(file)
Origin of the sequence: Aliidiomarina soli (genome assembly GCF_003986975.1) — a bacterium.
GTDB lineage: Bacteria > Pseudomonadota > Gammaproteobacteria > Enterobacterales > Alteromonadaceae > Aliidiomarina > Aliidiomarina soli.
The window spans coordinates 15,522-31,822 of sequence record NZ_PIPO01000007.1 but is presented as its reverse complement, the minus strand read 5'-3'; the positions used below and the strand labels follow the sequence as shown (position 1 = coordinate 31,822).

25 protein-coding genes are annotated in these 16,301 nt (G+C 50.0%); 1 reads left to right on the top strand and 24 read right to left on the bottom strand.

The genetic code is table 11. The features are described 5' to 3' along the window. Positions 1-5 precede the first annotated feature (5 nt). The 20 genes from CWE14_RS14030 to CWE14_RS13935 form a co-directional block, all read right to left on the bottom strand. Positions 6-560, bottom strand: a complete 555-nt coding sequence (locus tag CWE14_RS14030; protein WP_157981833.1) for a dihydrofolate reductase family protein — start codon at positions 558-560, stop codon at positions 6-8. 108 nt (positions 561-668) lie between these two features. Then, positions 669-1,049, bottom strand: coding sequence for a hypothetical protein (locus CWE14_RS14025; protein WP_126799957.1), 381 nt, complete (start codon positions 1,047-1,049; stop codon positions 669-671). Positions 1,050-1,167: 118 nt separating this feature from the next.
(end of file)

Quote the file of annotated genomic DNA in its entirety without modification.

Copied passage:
Origin of the sequence: Aliidiomarina soli (genome assembly GCF_003986975.1) — a bacterium.
GTDB lineage: Bacteria > Pseudomonadota > Gammaproteobacteria > Enterobacterales > Alteromonadaceae > Aliidiomarina > Aliidiomarina soli.
The window spans coordinates 15,522-31,822 of sequence record NZ_PIPO01000007.1 but is presented as its reverse complement, the minus strand read 5'-3'; the positions used below and the strand labels follow the sequence as shown (position 1 = coordinate 31,822).

25 protein-coding genes are annotated in these 16,301 nt (G+C 50.0%); 1 reads left to right on the top strand and 24 read right to left on the bottom strand.

The genetic code is table 11. The features are described 5' to 3' along the window. Positions 1-5 precede the first annotated feature (5 nt). The 20 genes from CWE14_RS14030 to CWE14_RS13935 form a co-directional block, all read right to left on the bottom strand. Positions 6-560, bottom strand: a complete 555-nt coding sequence (locus tag CWE14_RS14030; protein WP_157981833.1) for a dihydrofolate reductase family protein — start codon at positions 558-560, stop codon at positions 6-8. 108 nt (positions 561-668) lie between these two features. Then, positions 669-1,049, bottom strand: coding sequence for a hypothetical protein (locus CWE14_RS14025; protein WP_126799957.1), 381 nt, complete (start codon positions 1,047-1,049; stop codon positions 669-671). Positions 1,050-1,167: 118 nt separating this feature from the next.